We use cookies to ensure that we give you the best experience on our website. By continuing to browse this repository, you give consent for essential cookies to be used. You can read more about our Privacy and Cookie Policy.

Durham e-Theses
You are in:

From Separation to Union: Musical Emotion and Qawwālī at the Shrine of Hazrat Nizamuddin Auliya

GRAVES, THOMAS,ANTHONY (2024) From Separation to Union: Musical Emotion and Qawwālī at the Shrine of Hazrat Nizamuddin Auliya. Doctoral thesis, Durham University.

PDF - Accepted Version
Available under License Creative Commons Attribution Non-commercial 3.0 (CC BY-NC).



This thesis presents a new study of musical emotion in the South Asian Sufi music known as qawwālī in its context at the dargāh (shrine complex) of Hazrat Nizamuddin Auliya in Delhi. Responding to calls for greater integration between ethnomusicology and music psychology, the rapid increase in musical emotion theory during the twenty-first century, and the “WEIRD” crisis in psychology, it uses methods from both ethnomusicology and music psychology to explore the relevance of existing theories of musical emotion for listeners’ emotional experiences with qawwālī. It thus presents one of very few recent studies of music in which quantitative psychological studies are embedded within both in-person and digital ethnographic contexts. Methods include in-person and online interviews, in-person reflexive ethnographic fieldwork, quantitative self-report questionnaire studies, video analysis, translation and discussion of lyrical texts, and music transcription and analysis.

With research conducted during and shortly after the COVID-19 pandemic, this thesis also provides a snapshot of qawwālī, and people’s emotional engagement with it at a particularly tumultuous moment in history. It thus shows not only the emotional aspect of a music, but also the importance of the dargāh as a community hub and public place of sanctuary. The conclusions reached by this thesis touch on many important elements of ethnomusicology and the psychology of musical emotion. For psychologists, it suggests a greater focus on context, lyrics, emic theories, and the moral basis of musical emotion. For ethnomusicologists, it suggests a need to diversify the range of methods used in music research. For both, it suggests a reconsideration of epistemological and methodological orthodoxies.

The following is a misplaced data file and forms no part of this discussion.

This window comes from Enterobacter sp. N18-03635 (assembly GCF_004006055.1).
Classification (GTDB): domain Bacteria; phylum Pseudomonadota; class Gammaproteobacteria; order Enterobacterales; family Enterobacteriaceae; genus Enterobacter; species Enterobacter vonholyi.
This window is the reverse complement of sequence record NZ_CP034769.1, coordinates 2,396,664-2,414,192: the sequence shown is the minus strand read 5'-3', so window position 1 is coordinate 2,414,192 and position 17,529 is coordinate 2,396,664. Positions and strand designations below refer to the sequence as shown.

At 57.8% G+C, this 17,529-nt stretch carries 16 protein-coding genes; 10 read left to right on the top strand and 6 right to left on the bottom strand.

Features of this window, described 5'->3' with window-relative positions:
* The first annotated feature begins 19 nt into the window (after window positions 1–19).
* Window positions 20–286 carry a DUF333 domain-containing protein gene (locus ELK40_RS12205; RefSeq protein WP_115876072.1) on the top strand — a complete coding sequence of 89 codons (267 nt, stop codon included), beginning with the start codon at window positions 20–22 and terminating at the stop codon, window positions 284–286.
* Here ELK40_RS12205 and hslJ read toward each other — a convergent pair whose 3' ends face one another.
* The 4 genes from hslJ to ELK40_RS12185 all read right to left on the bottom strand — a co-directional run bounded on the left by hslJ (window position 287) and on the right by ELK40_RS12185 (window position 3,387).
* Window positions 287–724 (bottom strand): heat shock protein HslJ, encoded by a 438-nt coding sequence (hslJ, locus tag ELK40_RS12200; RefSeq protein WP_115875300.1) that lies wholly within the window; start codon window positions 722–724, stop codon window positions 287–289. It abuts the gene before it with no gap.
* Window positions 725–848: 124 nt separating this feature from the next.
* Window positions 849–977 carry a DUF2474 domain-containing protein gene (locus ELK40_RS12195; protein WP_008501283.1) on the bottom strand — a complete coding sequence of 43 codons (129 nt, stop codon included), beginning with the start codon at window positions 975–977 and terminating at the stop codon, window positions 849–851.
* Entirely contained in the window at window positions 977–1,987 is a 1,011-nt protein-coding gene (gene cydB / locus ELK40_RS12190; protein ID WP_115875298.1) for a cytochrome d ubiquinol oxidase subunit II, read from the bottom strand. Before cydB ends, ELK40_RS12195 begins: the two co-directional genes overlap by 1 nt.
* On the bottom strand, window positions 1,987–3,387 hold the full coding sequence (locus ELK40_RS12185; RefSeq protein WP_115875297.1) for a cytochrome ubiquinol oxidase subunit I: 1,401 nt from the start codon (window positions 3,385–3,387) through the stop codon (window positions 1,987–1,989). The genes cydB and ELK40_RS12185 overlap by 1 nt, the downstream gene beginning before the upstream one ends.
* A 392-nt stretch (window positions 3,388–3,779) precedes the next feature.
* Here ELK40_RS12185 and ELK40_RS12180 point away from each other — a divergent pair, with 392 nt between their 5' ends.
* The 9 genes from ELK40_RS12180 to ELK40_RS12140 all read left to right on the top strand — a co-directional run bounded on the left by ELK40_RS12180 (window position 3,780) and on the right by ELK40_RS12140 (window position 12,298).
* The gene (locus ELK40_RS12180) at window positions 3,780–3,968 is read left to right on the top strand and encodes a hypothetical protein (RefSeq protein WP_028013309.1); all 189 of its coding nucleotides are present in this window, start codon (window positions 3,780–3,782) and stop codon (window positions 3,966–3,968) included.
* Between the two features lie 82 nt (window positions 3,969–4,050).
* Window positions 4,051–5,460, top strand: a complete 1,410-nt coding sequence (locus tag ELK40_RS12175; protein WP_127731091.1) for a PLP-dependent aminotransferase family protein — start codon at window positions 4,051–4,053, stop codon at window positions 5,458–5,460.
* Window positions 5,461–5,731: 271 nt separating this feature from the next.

Item Type:Thesis (Doctoral)
Award:Doctor of Philosophy
Keywords:Qawwali; musical emotion; Sufi music; Indian music; ethnomusicology; music psychology; music and Islam.
Faculty and Department:Faculty of Arts and Humanities > Music, Department of
Thesis Date:2024
Copyright:Copyright of this thesis is held by the author
Deposited On:04 Jun 2024 15:33

Social bookmarking: del.icio.usConnoteaBibSonomyCiteULikeFacebookTwitter